By Al Giordano
Rich Lowry and Ramesh Ponnuru of National Review wrote a public memo to the McCain campaign this week instructing them to mimic Senator Clinton's late primaries tactics against Obama:
He should take a page from Hillary Clinton. She did not, of course, defeat Obama, but she road-tested a strategy that cost him support among crucial constituencies - and that strategy is even better suited to McCain's general-election run than it was to her primary campaign....
For a contemporary Democrat, Hillary ran a center-Right campaign; she talked of blowing Iran to smithereens, downed shots of Crown Royal, and appealed frankly to blue-collar whites. Many of these tactics had little substance, but they conveyed a sense of toughness that endeared Hillary to her voters and highlighted a vulnerability of the polished but aloof and fragile-seeming Obama.
One of those populist tactics was to run against the media; a Fourth Estate that is, after all, legitimately resented by rank-and-file citizens. When, earlier this year, a Saturday Night Live skit lampooned supposed media love for Obama, Senator Clinton (for those of you who just joined our programming, there once was a Senator Clinton who ran unsuccessfully for the Democratic nomination in 2008 but was bested by a young upstart named Barack Obama) went so far as to cite the comedy sketch in a debate (asking aloud and snarkily if she should get Obama a pillow to make him more comfortable). And you can see archival footage of Clinton campaign chairman Terry McAuliffe in the McCain campaign video, above, from when he and others were out pushing it so hard. The tactic worked for a few weeks, gut-checking the press (which, after all, has to live up to its self-made impossible myth of "objective journalism") into then engaging in a spasm of Obama-bashing. The key word is "temporarily." Because there are already antibodies in the national political bloodstream to deal with this particular attempt at spreading a media contagion, and McCain basically gets only one shot to do that in this campaign. He would have been smarter to save that play for October.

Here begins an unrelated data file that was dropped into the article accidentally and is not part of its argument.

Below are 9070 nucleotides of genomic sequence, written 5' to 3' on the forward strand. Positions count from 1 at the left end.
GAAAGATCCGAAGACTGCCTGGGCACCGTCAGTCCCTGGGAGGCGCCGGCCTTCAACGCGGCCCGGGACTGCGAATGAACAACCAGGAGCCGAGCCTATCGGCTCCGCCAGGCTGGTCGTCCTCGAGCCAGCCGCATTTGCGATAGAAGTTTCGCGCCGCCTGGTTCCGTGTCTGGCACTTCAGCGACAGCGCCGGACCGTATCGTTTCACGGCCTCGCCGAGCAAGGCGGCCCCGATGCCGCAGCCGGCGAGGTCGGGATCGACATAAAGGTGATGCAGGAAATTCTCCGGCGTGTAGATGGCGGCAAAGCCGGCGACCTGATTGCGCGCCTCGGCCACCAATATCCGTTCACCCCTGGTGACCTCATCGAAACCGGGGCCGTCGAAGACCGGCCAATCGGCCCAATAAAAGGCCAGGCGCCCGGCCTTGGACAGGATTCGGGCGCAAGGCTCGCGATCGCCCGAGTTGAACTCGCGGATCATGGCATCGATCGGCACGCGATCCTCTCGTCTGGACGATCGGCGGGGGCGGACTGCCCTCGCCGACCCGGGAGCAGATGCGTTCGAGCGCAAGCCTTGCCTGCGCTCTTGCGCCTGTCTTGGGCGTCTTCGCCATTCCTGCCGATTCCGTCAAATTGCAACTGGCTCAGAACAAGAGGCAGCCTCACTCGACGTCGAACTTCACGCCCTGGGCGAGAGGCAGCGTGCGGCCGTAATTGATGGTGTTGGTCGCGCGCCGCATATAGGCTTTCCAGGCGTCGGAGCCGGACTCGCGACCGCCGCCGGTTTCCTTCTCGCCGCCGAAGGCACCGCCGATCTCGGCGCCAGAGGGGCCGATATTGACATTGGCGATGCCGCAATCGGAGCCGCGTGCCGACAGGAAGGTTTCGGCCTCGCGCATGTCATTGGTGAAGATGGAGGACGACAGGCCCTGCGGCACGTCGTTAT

Like Senator Clinton (and the overall "Clinton brand"), McCain himself has been a media darling at various points in his political career, particularly when he ran against George W. Bush in 2000, and he played the fawning attention to the limits of what it was worth. (And positive commercial media coverage is very much limited in how far one can ride it.) In that historical context, there's something as glaringly pathetic about McCain's complaining stance of today as there was of Clinton's last spring, and that's why it's not likely to work for him any better than it did for the New York senator.
Not only did we see Obama pivot off the media attacks regarding a Chicago pastor and some remarks about bitterness in the population - hammered hard by Clinton and her surrogates and media allies at the time - in ways that strengthened the Obama brand: We also saw Obama's grassroots supporters and bloggers develop inoculating vaccines in short time. The Clinton gambit, accusing the media of excessive Obama-love, turned out to be a mere passing fad, and when Obama hit back he began to pull away from Clinton according to all polling metrics.
Interestingly, much of the anger against Senator Clinton at the time was based on the prescient sense that McCain, later on, would take the memes she forwarded to damage Obama and make them his. That's exactly what's being attempted now. As the National Review columnists note, "she road-tested a strategy that cost him support among crucial constituencies." I would venture that the McCain campaign is aiming this cannon at the exact same base constituency: Aging, Appalachian white voters, particularly in Ohio and Pennsylvania.